Points Are The Best Travel Insurance Policy
Now, I know that not everyone has an extra 120,000 miles to play around with, and I am constantly using my own miles on various airlines booking the travel I need, but this is just another reason why having transferable points like American Express Membership Rewards (with 16 airline partners), Chase Ultimate Rewards (5 airline partner) and Starwood Preferred Guest (31 airline partners) points is the best travel insurance policy you can have. I was able to top up my Delta account using Amex points and then book my award immediately when I needed to. Starwood points are less useful because the transfer times can take weeks, but most Amex and Chase airline partners are instant or within 48 hours.

Having transferrable points such as Amex Membership Rewards allow for the most flexibility.

Having transferrable points such as Amex Membership Rewards allow for the most flexibility.

Emergencies can come up at the drop of a hat and you can find yourself needing to book an extremely expensive last-minute ticket or having to pay change fees in the hundreds of dollars per ticket. However, the last minute is when airlines also tend to dump a lot of award availability into their systems hoping to unload unsold seats. While they might charge you an astronomical price to just buy your ticket, you can wind up getting great values from your miles in this situation.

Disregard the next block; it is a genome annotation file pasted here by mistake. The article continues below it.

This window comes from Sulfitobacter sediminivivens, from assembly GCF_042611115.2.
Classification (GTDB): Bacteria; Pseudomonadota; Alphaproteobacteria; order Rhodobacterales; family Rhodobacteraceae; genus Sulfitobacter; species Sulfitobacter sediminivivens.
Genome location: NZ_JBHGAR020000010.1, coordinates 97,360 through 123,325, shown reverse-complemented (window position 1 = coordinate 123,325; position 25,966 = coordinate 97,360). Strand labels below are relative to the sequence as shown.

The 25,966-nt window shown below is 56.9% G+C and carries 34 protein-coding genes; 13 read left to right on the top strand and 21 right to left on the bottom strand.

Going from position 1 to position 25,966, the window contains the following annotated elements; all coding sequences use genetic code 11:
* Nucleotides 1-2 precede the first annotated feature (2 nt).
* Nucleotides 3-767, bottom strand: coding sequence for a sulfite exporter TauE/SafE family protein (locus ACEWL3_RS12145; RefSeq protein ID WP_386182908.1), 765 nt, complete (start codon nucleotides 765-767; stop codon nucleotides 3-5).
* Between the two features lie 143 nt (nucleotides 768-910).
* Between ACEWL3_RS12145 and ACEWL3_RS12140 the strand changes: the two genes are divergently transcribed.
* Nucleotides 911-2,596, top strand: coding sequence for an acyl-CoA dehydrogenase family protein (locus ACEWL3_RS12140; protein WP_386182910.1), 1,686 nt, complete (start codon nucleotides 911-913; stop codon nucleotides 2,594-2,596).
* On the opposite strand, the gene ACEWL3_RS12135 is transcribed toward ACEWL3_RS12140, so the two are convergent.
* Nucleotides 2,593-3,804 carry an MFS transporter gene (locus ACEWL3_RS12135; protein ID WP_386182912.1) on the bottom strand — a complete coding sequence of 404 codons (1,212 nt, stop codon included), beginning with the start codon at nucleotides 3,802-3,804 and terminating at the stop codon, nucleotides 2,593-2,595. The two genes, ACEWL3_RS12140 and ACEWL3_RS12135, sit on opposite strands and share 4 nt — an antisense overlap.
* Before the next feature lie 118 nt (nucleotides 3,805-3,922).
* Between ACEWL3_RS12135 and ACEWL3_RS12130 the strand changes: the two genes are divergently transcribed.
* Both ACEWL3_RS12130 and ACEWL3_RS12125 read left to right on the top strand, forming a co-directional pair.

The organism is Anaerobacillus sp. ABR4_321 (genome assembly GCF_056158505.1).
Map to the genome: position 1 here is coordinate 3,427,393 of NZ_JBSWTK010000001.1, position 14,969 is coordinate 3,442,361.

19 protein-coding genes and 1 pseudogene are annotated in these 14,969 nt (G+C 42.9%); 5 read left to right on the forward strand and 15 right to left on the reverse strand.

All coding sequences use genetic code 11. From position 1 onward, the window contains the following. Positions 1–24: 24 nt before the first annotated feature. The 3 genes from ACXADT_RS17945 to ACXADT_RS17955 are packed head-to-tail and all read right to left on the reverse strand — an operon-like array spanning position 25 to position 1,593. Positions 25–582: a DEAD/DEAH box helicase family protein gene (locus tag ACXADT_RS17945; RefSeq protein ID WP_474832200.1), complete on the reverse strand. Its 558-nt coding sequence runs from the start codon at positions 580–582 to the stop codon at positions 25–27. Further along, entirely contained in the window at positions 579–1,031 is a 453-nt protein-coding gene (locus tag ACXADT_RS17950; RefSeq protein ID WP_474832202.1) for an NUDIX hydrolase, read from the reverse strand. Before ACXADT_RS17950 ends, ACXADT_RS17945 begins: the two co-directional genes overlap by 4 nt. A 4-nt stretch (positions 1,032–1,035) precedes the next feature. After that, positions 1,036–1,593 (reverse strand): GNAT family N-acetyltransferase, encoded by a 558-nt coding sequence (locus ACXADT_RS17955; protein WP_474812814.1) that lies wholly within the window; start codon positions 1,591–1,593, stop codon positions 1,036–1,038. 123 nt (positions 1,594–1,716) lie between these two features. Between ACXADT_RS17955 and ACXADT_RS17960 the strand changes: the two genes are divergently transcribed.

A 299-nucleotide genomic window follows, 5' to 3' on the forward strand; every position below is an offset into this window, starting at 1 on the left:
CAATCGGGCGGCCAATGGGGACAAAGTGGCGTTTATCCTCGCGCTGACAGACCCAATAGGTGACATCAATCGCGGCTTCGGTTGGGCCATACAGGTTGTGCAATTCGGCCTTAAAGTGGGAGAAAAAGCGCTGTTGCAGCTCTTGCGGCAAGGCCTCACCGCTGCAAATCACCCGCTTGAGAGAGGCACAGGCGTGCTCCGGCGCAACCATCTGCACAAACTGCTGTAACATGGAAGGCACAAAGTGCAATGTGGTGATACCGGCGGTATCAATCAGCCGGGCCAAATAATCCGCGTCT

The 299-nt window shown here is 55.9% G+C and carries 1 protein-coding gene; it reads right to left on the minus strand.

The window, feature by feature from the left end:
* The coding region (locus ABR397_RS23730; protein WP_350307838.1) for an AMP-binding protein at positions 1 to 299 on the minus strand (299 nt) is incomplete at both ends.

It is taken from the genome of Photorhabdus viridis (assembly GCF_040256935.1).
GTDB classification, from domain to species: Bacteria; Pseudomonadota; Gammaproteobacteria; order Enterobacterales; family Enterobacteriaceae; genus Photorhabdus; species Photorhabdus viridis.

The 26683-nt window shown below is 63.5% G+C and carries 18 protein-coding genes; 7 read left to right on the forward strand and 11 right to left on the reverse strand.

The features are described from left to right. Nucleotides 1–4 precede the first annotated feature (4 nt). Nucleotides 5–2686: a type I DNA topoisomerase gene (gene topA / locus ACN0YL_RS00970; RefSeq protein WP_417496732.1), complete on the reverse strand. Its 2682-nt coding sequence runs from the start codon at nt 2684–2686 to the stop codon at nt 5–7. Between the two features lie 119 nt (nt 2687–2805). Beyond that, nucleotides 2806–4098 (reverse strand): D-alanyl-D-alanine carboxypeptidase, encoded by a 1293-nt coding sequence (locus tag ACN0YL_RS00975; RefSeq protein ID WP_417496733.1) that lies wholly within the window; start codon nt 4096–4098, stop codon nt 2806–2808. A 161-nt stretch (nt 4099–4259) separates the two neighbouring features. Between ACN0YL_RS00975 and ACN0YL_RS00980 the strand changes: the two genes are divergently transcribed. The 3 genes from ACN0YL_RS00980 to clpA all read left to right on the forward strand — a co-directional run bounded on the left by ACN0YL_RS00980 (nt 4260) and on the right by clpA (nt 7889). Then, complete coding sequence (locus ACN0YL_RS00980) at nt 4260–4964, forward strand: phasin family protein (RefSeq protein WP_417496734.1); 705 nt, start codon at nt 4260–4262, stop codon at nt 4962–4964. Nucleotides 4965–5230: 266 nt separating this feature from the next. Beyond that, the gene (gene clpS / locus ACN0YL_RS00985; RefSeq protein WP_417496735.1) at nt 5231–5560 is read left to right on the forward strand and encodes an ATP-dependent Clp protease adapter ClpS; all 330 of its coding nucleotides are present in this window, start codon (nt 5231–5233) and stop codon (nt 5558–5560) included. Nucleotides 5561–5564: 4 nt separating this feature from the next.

Although I usually use my miles to experience the newest, best premium products in the skies, in my opinion, the single most valuable aspect of points and miles is not a simple cents-per-point valuation, but rather their ability to get you where you need to be, when you need to be there – and in that respect, using miles for last-minute emergencies is a godsend. Without them (and the ability to use valuable transfer partners like Amex Membership Rewards), I wouldn’t have been able to get home when I needed to this time around, and being able to do so was a priceless experience.

British Airways is just one of the many airlines that doesn't charge last minute award booking fees.

British Airways is just one of the many airlines that doesn’t charge last minute award booking fees.

Last-Minute Booking Fees By Airline
For future reference, here is a quick list of the major US airlines as well as some others that are Amex and Chase transfer partners) and the last-minute booking fees they will (or won’t) charge you:

Air Canada: $0 (Transfer partner of American Express, Starwood Preferred Guest)
Alaska: $0 (Transfer partner of Starwood Preferred Guest)
American: $75 for tickets booked within 21 days of departure: waived for all AA elites (Transfer partner of Starwood Preferred Guest)
ANA: $0 (Transfer partner of Amex and SPG)
British Airways: $0, BA is partners with American, so it may make sense to use Avios for last minute AA awards- especially for short and mid-haul flights which may require less miles (Transfer partner of American Express, Chase Ultimate Rewards and SPG)
Delta: $0 (Transfer partner of Amex and SPG)
Hawaiian Airlines: $0 (Transfer partner of Amex and SPG)
JetBlue: $0 (Transfer partner of Amex)
Singapore Airlines: $0 (Transfer partner of Amex and SPG)